|Nursing in the Ergo on a hike|
Squeak. He's ten months old! I think he might require a new nickname. He no longer squeaks. Ever. He roars, growls, sings, screams, protests, babbles, laughs, and squeals with delight. He is a peaceful guy. He sleeps when he's tired. He complains when he's hungry. He. eats. everything.* He loves his mom best, with his dad a fairly distant second. He wants to love his brother, but isn't quite ready and willing to take the beating that would probably entail.
And he breastfeeds like a normal 10-month-old. By that I mean that he's very easily-distracted, sometimes accidentally bites or is poorly-positioned so his teeth cause discomfort (he has four teeth), he puts his hands in my mouth or plays with a button on my shirt or holds my hand while he nurses, he chuckles when I tickle him under the chin while he nurses. It's a generally funny but sometimes frustrating age for breastfeeding. He will complain that he is hungry, but then get distracted and pull of to look at something, then express baby-rage at me because he is no longer nursing.
He was about six months old when I finally felt like things were normal with breastfeeding. I never did keep the blog updated very well about that - half the time I didn't feel I could put into words what the problems were.
Was it a high palate? Was he super duper tight-muscled, possibly from compensating for tongue-tie? Was it my crazy supply and forceful letdown making it difficult for him? Was his constant and epic barfing related to any of this, or is he just "a spitter" (I think the latter - he was a "happy spitter.") Was he still figuring out how to use his tongue after two frenotomies? Was it the yeast/thrush that would. not. die? Was I suffering from postpartum depression, struggling to nurse a baby through pain (possibly stupidly), or was the yeast (and/or pain from that) causing me to be...shall we say edgy? And, while we're at it, is it frenectomy, frenotomy, or frenulectomy? Hmmmmmm? (Answer: It's whichever you like.)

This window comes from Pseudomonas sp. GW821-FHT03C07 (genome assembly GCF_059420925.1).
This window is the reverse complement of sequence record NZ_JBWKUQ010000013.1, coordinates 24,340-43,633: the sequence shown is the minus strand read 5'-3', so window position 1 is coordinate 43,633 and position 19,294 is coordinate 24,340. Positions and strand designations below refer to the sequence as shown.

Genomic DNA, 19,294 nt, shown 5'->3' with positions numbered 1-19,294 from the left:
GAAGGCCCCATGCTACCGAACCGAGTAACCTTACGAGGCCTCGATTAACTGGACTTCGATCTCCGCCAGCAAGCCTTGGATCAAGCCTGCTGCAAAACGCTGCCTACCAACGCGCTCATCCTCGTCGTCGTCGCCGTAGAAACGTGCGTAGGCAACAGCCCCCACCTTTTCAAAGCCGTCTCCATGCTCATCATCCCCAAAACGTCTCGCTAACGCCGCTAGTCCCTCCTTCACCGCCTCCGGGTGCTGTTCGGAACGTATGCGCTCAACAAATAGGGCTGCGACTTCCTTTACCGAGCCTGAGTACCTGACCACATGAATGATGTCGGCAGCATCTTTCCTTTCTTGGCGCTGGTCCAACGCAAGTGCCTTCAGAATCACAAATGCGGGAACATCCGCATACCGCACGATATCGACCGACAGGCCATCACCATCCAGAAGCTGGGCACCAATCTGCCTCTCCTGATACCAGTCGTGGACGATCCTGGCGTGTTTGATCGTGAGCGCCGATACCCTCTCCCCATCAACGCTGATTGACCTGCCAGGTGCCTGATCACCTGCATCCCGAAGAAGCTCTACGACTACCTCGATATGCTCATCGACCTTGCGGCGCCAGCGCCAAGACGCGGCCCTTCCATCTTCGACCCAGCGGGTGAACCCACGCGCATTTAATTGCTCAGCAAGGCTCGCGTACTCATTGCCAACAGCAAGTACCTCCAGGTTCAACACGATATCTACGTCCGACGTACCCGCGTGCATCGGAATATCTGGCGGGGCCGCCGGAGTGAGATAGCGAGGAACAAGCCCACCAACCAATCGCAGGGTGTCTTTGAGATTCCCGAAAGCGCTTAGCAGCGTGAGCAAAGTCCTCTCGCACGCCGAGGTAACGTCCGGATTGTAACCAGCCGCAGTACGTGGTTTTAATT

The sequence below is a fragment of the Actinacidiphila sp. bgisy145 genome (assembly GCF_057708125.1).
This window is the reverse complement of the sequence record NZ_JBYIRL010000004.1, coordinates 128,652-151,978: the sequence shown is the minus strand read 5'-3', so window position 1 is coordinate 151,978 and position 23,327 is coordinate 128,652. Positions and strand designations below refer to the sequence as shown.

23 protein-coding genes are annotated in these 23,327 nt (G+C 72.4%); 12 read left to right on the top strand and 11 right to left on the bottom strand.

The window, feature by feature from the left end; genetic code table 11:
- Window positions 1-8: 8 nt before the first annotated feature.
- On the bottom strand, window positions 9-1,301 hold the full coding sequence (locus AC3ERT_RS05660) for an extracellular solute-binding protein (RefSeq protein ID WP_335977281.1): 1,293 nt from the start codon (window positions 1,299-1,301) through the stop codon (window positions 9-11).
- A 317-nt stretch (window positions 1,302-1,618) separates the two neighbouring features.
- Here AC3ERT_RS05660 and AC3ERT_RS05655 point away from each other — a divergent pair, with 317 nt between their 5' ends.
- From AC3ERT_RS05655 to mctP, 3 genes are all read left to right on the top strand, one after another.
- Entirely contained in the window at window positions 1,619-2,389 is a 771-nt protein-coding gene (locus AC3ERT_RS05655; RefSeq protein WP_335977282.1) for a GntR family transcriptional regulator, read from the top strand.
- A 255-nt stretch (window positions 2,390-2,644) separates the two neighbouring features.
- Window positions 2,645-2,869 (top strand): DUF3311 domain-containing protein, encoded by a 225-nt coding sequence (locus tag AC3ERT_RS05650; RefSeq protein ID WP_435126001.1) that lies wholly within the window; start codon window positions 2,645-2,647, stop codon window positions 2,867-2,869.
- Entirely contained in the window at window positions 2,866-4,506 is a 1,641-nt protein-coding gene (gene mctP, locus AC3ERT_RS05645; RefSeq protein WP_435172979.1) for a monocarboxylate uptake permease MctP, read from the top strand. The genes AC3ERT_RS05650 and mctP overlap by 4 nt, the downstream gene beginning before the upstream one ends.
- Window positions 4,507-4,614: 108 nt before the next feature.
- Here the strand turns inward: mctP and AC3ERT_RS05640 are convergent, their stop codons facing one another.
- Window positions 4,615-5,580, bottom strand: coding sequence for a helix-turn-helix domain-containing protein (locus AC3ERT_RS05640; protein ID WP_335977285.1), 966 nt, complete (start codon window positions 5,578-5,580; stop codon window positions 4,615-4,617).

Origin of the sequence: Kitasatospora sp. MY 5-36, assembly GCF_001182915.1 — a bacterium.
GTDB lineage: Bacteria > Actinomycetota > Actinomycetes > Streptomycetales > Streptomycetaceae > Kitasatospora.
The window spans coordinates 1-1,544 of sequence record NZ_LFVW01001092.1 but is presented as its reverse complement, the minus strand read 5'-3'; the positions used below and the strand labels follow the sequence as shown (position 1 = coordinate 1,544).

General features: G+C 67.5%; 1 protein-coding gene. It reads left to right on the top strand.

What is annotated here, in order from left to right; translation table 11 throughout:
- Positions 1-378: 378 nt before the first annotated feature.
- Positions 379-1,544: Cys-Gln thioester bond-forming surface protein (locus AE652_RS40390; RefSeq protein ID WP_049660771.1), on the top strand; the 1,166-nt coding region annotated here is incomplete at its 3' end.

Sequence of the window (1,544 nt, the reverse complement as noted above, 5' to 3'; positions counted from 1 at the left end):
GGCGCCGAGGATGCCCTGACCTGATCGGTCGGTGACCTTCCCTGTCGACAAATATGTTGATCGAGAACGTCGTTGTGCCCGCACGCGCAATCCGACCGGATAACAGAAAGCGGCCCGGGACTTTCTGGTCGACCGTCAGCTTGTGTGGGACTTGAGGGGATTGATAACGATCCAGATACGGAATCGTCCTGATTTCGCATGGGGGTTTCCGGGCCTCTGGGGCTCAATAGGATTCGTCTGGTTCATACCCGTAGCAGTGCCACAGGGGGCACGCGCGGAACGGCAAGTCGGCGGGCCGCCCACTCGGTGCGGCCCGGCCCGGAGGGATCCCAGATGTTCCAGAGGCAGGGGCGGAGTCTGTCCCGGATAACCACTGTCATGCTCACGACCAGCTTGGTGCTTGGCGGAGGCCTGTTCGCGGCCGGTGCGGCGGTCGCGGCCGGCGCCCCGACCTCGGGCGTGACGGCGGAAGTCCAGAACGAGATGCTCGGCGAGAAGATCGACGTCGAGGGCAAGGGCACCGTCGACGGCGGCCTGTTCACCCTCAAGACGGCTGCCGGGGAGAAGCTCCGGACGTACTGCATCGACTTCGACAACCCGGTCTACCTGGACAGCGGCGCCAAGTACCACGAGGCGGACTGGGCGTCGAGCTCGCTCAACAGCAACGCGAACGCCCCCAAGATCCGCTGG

There was also a constant, nagging question: Is it time to let this go? And then the dizzying questions that followed: If I stop nursing him, can I keep up with pumping and two kids? Should I keep nursing Bean to ensure supply? Should I wean him, too? What if I do all formula? Dear GAWD how will I keep up with the bottles, the pump parts, the what-have-you? (We don't have a dishwasher.)
Last week, a friend shared this post asking for breastfeeding help. It sounded very familiar. I posted a response and realized I hadn't even shared much of it on my own blog.
So here's a bit more of my journey to breastfeed Squeak, as told hoping I could be of some help to another mom:
Both of my boys were tongue-tied. I also had over-supply, and my second baby was just able to hang out and gulp up milk that poured out – he didn’t need a good latch.
Craniosacral therapy was an IMMENSE help all along our journey (the baby is almost 10 months now, and it was about 6 months in that nursing finally didn’t hurt. Of course now he’s getting teeth and is restless and nursing is painful/sometimes-obnoxious in normal ways!).
I haven’t read many of the responses here, but I’ll tell you about our journey (with the second baby, Squeak, because that seems more pertinent – I actually had a tougher time the second time around, despite a tough time the first time around!!) and you can glean from it whatever might be helpful!
Squeak couldn’t stay on the breast after birth. He just seemed to fall right off, and the lc at the hospital told me I was just not used to nursing a newborn anymore (I was nursing my toddler still). She and the pediatrician said there was “nothing to snip” (no tongue-tie, because I specifically asked). I then saw the same lc who had diagnosed Bean’s tongue-tie and she said he had posterior tongue-tie and, indeed, he should not be falling off the breast as easily as he was.